The European Organisation for Astronomical Research in the Southern Hemisphere (aka ESO, or European Southern Observatory) has released a rather fetching snap of distant galaxies posing in the U-band - the boundary between visible light and ultraviolet - which shows some clusters of stars so old that they're seen "as they were …
A perfect example of Nominative Determinism if ever I heard one
I find these types of images the most interesting and yet equally the most boring images ever. It's truly amazing that what we are seeing is light which has travelled so far, and is so old it pre-dates so much time which the human brain can't even comprehend.
And yet, what can we *really* see? A few white pixels on a black background.
Anyone care to explain why an instrument "designed for UV observations" is called the "Visible *Infra-red* Multi-Object Spectrograph"?
Scope change without a project rename? Acronym sounded better with an "I" in it? What?
I like a deep space first thing in the morning.
I found that article more entertaining by reading it as "U-bend".
And more, much much more, from Mr Henri Boffin please.
Mars rising on the cusp of something new
Oh oh. You know what this means?
That there billion times fainter, ba-jillion year old galaxy is bound to be messing with the events of my day. All our horoscopes are screwed up! Again!
I can't tell you how much this explains everything. We can only hope that Russell Grant is keeping careful notes on all this.
A long time ago....
....in a galaxy, far, far away
For some reason "Visible Ultra-Violet Large Array" didn't appeal to them.
but I wonder if Visible Ultra Large Violet Array would have gotten their attention?
To our u-band star overlords. I like the picture and don't find it boring at all. Thanks
ESA comes up with the GOODS
A juicy pun like that left hanging in the air? What gives? Standards are slipping at El Reg's Headline Department, I swear
They could have at least...
circled a few or put little pointy arrows to highlight them!
Perhaps it's just my 45-year-old eyesight, but they don't look a lot different from the merely-a-few-millions-of-years-"old" stars I see most nights.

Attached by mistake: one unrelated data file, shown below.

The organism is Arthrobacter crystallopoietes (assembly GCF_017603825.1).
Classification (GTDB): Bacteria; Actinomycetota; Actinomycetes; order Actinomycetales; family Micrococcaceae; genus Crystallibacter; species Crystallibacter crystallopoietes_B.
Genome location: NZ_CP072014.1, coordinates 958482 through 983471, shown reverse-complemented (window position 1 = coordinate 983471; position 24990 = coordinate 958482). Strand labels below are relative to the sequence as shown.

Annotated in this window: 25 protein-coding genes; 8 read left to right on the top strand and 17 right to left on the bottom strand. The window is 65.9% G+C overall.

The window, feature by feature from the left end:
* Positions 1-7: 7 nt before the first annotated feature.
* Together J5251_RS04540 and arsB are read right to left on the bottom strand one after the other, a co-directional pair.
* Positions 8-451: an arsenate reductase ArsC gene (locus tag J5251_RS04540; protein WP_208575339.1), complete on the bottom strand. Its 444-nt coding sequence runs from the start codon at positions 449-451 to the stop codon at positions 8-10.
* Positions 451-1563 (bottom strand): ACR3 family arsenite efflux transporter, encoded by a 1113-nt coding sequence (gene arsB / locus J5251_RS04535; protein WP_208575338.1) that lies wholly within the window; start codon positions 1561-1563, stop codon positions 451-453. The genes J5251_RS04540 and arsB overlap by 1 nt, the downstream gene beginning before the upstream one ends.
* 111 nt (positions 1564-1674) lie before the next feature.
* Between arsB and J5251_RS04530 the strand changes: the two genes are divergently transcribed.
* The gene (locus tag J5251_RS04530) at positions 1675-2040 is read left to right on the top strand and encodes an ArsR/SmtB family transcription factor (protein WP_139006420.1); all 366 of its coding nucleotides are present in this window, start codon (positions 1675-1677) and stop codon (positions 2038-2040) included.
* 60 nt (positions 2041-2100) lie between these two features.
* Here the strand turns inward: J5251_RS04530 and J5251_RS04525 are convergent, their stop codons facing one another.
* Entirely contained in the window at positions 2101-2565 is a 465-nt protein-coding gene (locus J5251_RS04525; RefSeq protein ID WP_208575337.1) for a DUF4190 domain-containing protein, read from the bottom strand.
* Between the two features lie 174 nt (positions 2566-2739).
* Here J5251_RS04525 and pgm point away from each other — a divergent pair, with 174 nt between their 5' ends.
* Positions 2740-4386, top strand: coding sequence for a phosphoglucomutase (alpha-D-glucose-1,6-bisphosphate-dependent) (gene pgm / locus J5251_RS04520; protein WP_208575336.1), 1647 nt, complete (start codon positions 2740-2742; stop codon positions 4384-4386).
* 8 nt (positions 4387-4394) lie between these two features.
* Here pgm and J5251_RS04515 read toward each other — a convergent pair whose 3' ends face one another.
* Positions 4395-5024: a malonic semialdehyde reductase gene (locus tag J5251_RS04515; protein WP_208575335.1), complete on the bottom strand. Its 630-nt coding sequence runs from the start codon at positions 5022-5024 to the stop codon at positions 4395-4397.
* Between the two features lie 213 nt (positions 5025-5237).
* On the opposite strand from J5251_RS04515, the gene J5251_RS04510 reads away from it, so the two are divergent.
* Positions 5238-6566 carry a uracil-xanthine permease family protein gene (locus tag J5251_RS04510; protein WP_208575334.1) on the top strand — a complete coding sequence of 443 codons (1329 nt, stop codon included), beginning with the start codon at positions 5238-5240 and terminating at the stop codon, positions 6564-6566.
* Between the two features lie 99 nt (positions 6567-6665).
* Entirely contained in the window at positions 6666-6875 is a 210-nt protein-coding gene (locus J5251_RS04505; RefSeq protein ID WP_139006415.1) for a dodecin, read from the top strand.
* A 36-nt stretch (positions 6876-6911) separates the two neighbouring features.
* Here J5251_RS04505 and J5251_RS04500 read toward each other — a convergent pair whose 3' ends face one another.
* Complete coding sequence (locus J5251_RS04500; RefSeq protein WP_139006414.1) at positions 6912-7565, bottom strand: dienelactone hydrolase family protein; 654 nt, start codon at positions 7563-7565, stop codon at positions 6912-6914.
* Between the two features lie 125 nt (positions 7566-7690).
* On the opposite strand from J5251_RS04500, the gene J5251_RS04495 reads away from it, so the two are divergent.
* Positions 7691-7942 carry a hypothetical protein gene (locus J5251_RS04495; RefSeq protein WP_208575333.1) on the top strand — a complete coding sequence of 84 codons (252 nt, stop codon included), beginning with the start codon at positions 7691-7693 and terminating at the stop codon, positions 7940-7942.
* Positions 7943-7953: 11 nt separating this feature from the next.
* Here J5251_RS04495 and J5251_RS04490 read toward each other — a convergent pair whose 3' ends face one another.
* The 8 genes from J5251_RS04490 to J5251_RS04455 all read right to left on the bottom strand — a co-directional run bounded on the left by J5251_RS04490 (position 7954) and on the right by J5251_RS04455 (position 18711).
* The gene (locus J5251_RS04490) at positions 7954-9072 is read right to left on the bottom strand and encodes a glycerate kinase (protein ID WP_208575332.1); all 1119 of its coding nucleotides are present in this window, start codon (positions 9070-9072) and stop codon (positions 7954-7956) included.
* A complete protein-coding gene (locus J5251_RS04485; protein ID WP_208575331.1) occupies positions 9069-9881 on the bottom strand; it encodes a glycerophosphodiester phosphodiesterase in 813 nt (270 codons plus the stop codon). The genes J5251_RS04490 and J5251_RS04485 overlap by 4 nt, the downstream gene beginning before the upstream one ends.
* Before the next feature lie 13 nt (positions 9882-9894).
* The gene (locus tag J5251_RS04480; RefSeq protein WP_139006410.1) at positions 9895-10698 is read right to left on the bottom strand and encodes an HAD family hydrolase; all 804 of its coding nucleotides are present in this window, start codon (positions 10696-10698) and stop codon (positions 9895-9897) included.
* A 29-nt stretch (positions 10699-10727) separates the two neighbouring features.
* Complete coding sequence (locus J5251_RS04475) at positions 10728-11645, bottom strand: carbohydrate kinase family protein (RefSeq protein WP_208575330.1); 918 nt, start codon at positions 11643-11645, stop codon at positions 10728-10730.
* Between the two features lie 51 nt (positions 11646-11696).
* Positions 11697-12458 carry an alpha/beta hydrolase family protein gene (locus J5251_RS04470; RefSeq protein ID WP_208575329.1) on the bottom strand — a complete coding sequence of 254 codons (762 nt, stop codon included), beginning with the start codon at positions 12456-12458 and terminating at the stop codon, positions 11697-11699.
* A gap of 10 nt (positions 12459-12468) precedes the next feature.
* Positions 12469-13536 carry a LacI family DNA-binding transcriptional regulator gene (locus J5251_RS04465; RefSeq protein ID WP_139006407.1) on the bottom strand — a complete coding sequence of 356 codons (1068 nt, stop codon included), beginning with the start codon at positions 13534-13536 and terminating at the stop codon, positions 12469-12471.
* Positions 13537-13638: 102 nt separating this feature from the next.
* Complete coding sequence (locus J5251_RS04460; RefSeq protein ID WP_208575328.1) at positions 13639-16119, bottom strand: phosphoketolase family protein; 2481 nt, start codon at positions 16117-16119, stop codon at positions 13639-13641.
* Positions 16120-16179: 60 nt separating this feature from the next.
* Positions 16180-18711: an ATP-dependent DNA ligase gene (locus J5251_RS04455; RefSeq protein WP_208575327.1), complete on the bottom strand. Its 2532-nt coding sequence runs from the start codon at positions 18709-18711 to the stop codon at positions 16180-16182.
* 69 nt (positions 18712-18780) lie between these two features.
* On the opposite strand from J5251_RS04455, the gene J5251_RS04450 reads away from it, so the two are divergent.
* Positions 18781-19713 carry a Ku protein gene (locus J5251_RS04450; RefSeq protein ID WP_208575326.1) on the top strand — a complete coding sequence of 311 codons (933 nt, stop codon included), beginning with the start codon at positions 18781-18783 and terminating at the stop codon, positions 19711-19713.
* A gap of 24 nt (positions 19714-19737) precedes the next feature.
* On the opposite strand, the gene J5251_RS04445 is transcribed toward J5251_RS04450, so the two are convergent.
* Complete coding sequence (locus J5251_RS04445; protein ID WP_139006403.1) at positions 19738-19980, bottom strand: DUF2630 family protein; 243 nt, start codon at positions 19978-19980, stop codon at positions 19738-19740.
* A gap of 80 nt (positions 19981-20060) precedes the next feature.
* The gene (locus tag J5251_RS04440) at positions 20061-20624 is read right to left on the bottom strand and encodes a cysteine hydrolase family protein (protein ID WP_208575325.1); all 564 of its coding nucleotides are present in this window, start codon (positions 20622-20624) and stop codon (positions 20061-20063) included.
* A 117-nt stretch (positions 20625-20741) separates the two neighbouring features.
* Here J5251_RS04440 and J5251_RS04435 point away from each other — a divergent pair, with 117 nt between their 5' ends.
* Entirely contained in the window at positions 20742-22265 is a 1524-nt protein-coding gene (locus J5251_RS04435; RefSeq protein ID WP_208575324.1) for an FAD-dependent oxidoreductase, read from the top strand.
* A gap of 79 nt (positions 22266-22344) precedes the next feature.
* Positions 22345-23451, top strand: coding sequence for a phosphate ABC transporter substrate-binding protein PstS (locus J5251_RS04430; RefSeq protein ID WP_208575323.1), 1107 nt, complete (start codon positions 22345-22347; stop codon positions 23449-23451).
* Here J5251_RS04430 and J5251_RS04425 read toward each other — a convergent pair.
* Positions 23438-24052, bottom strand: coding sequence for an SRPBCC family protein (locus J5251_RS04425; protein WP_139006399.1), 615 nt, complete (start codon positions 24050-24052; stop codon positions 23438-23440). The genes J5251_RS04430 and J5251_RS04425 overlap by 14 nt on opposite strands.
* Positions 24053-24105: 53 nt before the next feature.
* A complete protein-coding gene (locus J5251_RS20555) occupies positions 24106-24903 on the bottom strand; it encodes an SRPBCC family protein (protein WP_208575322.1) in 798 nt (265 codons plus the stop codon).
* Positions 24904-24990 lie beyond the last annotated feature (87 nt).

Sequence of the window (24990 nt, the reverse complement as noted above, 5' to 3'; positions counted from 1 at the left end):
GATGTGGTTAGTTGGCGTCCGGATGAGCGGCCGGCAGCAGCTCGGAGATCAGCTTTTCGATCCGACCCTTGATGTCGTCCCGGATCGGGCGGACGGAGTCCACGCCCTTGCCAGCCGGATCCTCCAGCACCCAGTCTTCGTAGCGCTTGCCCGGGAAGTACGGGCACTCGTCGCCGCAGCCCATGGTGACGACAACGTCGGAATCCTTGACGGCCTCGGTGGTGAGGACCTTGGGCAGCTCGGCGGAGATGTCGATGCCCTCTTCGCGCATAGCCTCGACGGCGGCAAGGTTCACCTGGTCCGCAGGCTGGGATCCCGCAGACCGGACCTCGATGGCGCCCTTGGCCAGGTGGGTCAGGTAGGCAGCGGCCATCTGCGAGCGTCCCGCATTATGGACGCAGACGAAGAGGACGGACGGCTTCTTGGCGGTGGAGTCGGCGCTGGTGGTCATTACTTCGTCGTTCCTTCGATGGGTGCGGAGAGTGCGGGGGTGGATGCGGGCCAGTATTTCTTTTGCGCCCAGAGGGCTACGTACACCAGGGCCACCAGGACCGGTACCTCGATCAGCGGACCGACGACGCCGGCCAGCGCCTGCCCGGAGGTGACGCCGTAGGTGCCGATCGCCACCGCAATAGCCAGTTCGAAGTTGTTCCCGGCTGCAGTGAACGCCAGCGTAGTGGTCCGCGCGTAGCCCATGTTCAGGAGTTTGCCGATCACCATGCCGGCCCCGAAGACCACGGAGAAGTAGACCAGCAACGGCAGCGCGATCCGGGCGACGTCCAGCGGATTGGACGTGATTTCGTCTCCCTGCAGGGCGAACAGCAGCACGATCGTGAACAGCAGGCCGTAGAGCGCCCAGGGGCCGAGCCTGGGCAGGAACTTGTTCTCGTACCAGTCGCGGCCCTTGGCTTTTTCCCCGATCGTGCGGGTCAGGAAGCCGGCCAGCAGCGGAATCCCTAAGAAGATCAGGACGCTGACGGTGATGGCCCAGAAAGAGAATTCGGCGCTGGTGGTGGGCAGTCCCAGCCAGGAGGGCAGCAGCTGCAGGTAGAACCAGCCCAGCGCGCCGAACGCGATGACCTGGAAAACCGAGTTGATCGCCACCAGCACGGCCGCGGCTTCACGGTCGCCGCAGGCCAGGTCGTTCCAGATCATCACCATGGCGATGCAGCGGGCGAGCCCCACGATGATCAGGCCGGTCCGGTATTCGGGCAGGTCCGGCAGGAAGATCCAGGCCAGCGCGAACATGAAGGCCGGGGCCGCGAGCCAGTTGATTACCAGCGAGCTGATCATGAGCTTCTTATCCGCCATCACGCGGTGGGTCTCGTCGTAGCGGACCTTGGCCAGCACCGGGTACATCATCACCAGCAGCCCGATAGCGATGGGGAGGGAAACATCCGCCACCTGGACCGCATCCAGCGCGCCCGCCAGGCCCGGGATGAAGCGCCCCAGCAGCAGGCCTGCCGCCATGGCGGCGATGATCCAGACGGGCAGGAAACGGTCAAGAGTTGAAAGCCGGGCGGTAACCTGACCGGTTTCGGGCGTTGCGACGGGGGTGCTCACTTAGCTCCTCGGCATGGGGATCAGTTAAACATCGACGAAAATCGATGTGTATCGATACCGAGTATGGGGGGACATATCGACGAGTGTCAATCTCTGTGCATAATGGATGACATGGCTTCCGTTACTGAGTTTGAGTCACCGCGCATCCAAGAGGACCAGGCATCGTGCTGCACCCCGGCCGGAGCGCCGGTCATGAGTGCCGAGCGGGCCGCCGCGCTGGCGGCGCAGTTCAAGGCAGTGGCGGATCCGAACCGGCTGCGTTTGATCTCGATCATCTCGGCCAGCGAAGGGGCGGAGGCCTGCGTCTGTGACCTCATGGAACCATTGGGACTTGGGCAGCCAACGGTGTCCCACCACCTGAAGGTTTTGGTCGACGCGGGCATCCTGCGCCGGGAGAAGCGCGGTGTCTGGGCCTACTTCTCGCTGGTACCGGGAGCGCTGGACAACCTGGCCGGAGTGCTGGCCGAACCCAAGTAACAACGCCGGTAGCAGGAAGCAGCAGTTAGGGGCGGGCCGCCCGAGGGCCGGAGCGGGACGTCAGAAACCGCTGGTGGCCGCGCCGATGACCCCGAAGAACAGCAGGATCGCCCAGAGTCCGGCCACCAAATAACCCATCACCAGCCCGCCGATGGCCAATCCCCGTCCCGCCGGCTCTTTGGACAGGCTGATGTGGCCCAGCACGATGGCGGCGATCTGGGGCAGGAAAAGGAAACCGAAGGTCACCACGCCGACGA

I presume the picture contains both the ancient and distant ones and a few of the closer, less ancient ones.
The stars in the photo have four spokes. You'll notice these are the largest, brights objects. That is because they are in the foreground.
re: They could have at least...
Problem is they are ancient NOW but the light too is ancient. So left when the stars weren't ancient, the universe was just young.
Anyway, what did you expect? Some sort of kids-drawing style star? Stars made of wood (as per the three little pigs)?
I love those tiny galaxies in the picture - and to think that they travelled so much to reach us, it's mind boggling. And the resolution of this image is "slightly" better than my 10" meade lx200gps :)
open the link, and download the [Full Res - TIFF: 6480 x 4239 ] pic! should be enough detail there.... :)
- and just think, EVERY dot is a galaxy, with thousands of stars, and planets round them....
"The stars in the photo have four spokes"
Yes, Joe, this is an artefact introduced by the fact that the secondary mirror of the telescope is suspended in the telescope tube by a "spider" of four struts.
There's a copy of "Amateur Telescope Making" in the pocket - but you really need a warm coat when observing, so mine is adapted from one of the space-suit modules used in the moon missions.
And the reason why that happens is because the diffraction pattern is strong enough to appear.
so the brighter the star, the more visible the spokes.
And the galaxies aren't bright enough (contrasty enough, really, since the spokes appear for each dot and so merge each other out and share the overall brightness) to show spikes.
So the ones with spokes aren't distant galaxies.
Which is why Joe mentioned them.
I suspect he knows as much as you do about telescopes. Maybe more. He does at least know what it MEANS better than you.